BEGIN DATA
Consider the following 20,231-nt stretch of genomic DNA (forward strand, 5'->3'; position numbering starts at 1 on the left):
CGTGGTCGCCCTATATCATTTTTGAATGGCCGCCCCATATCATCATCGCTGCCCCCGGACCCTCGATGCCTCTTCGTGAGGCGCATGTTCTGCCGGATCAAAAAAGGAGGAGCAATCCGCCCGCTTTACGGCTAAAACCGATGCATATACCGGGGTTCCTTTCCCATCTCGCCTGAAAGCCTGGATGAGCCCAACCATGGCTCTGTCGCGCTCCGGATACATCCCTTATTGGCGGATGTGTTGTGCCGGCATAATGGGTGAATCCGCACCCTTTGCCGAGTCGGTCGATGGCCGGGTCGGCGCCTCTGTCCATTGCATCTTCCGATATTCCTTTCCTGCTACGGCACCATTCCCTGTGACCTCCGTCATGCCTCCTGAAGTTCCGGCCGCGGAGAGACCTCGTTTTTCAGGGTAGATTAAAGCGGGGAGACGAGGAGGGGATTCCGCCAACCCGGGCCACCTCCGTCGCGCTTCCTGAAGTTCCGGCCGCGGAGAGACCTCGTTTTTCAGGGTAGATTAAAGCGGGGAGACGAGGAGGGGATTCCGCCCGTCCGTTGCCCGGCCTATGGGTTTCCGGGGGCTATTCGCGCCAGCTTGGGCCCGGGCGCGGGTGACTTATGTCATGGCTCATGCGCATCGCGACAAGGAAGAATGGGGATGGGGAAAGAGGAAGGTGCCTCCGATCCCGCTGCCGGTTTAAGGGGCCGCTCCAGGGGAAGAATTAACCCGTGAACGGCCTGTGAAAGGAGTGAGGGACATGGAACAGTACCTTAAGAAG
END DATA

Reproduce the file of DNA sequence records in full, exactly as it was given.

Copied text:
Consider the following 20,231-nt stretch of genomic DNA (forward strand, 5'->3'; position numbering starts at 1 on the left):
CGTGGTCGCCCTATATCATTTTTGAATGGCCGCCCCATATCATCATCGCTGCCCCCGGACCCTCGATGCCTCTTCGTGAGGCGCATGTTCTGCCGGATCAAAAAAGGAGGAGCAATCCGCCCGCTTTACGGCTAAAACCGATGCATATACCGGGGTTCCTTTCCCATCTCGCCTGAAAGCCTGGATGAGCCCAACCATGGCTCTGTCGCGCTCCGGATACATCCCTTATTGGCGGATGTGTTGTGCCGGCATAATGGGTGAATCCGCACCCTTTGCCGAGTCGGTCGATGGCCGGGTCGGCGCCTCTGTCCATTGCATCTTCCGATATTCCTTTCCTGCTACGGCACCATTCCCTGTGACCTCCGTCATGCCTCCTGAAGTTCCGGCCGCGGAGAGACCTCGTTTTTCAGGGTAGATTAAAGCGGGGAGACGAGGAGGGGATTCCGCCAACCCGGGCCACCTCCGTCGCGCTTCCTGAAGTTCCGGCCGCGGAGAGACCTCGTTTTTCAGGGTAGATTAAAGCGGGGAGACGAGGAGGGGATTCCGCCCGTCCGTTGCCCGGCCTATGGGTTTCCGGGGGCTATTCGCGCCAGCTTGGGCCCGGGCGCGGGTGACTTATGTCATGGCTCATGCGCATCGCGACAAGGAAGAATGGGGATGGGGAAAGAGGAAGGTGCCTCCGATCCCGCTGCCGGTTTAAGGGGCCGCTCCAGGGGAAGAATTAACCCGTGAACGGCCTGTGAAAGGAGTGAGGGACATGGAACAGTACCTTAAGAAG